Cutting Muscles with Light Crafting

Muscles are the most interesting things to photograph. Light them wrong though and they disappear. Imagine the poor person who has been working their tail off to get all cut and ripped holding an image where nothing shows. Here is how to get it right, even to make them look leaner and more muscled.

The trick is to cross light with a harsher light source or more correctly a directional light source. For drama it generally works better in a low key setting. Plus the darker the skin the more contoured light will show up muscles.

To cross light, place the light to the side of the subject so the light goes across the body. Usually if it’s a bit higher, say the standard 45 degrees, you will get a better effect. Don’t go with too contrasty a light. That is just as bad as light that is too soft, you will get the muscle ridge but rest of the muscle or abs will vanish into darkness.

Feathering the light is still a good approach; it will reduce the hot spots and contrast plus give you a more even exposure across the body. To feather a light you aim the center of the light away from the subject. Essentially they are lit with the edge light. You will lose some exposure, perhaps a stop or two but gain a more even light that is more revealing while still directional.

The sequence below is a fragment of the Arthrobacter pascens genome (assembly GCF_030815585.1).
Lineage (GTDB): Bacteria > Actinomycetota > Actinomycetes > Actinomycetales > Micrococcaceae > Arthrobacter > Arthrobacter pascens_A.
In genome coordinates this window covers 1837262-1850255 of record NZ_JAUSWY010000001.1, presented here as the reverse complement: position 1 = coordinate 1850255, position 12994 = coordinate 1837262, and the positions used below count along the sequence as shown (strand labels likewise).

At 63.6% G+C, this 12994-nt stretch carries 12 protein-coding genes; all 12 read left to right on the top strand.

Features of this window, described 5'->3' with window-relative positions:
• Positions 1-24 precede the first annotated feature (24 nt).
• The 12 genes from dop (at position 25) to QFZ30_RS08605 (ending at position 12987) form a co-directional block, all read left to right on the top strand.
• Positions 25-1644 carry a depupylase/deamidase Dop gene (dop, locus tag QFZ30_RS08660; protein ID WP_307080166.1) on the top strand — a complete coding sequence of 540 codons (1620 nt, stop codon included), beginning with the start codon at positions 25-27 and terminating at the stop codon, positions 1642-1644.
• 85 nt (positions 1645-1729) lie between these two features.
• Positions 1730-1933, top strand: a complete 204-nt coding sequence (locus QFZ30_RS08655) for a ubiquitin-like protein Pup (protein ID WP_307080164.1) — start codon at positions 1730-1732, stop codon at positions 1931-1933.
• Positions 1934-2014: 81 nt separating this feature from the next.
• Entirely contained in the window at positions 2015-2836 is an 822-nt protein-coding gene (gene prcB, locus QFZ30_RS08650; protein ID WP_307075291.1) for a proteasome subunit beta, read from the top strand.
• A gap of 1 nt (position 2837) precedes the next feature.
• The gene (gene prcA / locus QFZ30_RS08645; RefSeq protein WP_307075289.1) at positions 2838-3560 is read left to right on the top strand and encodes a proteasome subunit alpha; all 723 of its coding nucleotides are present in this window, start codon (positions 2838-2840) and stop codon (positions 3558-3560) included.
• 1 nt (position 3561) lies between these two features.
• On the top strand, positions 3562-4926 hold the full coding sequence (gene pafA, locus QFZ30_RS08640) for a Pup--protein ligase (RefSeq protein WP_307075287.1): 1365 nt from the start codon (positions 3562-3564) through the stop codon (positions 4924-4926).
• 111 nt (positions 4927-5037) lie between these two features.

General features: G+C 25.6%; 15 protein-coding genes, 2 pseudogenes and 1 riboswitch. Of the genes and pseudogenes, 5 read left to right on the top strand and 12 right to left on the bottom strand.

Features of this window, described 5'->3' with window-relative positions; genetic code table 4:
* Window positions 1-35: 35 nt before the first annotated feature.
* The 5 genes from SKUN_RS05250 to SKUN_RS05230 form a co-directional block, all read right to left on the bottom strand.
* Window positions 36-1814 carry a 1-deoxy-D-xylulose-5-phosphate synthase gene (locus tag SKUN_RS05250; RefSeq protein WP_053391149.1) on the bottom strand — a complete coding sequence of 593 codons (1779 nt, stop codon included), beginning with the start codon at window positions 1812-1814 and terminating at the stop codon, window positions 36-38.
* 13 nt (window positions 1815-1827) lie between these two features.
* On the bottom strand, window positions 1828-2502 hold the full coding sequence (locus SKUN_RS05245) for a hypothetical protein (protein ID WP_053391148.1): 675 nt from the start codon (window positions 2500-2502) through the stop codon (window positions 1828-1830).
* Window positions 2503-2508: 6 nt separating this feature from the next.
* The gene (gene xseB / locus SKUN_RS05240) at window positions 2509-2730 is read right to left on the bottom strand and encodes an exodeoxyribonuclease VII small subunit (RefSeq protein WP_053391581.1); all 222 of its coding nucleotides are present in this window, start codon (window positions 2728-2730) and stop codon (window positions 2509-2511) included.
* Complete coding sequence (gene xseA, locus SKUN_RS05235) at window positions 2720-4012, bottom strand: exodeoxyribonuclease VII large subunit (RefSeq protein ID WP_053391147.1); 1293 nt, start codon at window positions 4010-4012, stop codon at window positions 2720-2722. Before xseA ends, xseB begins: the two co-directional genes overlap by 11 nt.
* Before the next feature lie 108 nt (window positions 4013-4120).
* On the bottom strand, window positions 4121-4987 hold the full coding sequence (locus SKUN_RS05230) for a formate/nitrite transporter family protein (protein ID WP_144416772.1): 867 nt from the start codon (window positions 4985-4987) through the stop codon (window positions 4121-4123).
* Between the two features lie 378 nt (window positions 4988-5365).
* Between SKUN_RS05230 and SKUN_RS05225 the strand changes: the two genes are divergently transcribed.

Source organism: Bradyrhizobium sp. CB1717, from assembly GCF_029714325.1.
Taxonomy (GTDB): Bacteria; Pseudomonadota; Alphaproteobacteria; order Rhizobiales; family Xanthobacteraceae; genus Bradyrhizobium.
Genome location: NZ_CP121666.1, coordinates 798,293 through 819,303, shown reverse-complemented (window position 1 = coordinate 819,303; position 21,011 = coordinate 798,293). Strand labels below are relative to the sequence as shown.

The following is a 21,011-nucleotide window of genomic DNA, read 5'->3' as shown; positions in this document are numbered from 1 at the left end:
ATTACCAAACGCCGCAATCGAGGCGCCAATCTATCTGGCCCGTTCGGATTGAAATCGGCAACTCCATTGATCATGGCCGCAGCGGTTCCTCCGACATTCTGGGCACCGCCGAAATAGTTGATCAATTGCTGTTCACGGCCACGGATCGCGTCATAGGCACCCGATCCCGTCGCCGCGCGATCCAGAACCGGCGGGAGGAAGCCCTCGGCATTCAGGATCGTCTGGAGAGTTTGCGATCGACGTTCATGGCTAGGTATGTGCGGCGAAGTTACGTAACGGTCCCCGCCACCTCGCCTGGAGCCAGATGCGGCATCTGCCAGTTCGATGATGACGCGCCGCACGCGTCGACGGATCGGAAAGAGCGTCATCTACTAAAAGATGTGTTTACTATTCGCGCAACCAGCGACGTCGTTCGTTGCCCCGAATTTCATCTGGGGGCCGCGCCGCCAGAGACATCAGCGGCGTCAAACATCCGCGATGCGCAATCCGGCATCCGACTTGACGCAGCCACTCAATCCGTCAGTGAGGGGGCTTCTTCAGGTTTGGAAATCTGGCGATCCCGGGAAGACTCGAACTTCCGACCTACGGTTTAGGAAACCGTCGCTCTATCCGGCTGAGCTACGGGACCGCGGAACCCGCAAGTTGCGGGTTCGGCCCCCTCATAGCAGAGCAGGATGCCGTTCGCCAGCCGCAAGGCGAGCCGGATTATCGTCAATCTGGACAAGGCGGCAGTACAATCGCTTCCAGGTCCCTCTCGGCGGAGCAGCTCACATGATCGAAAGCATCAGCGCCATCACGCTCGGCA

When lighting from the one side, putting a light behind and to the side of the subject will separate them from the background and show off more toning as well. When you do this remember that incident light, records brighter than an exposure with a light meter will suggest.  You want the exposure to be revealing of the body edge in the dark side but not so bright that it’s a white blast.

When working with the back light watch the face you want to refine the position of the head and light so you don’t have light streaking across the face, hitting the nose (a common problem).

Light from directly above is very powerful for cutting muscles. Put the light out a short distance from the subject so it’s the edge light that works for you. Your light fall off will be reduced. You can place a large reflector below the light tilted toward your subject to fill and shape the bottom part of the abs and muscles.

Happy muscle cutting with your light!

 

 

 

 

Mark Laurie map, spa, FellowPPOC
Mark is a photographer, instructor and writer. His 35 yr old Calgary based studio specializes in photographing women. Mark has had his own TV show, written 3 books plus 4 limited edition books. His Revealing Venus experience workshops run out of Italy.
http://www.marklaurie.com
http://www.innerspiritphoto.com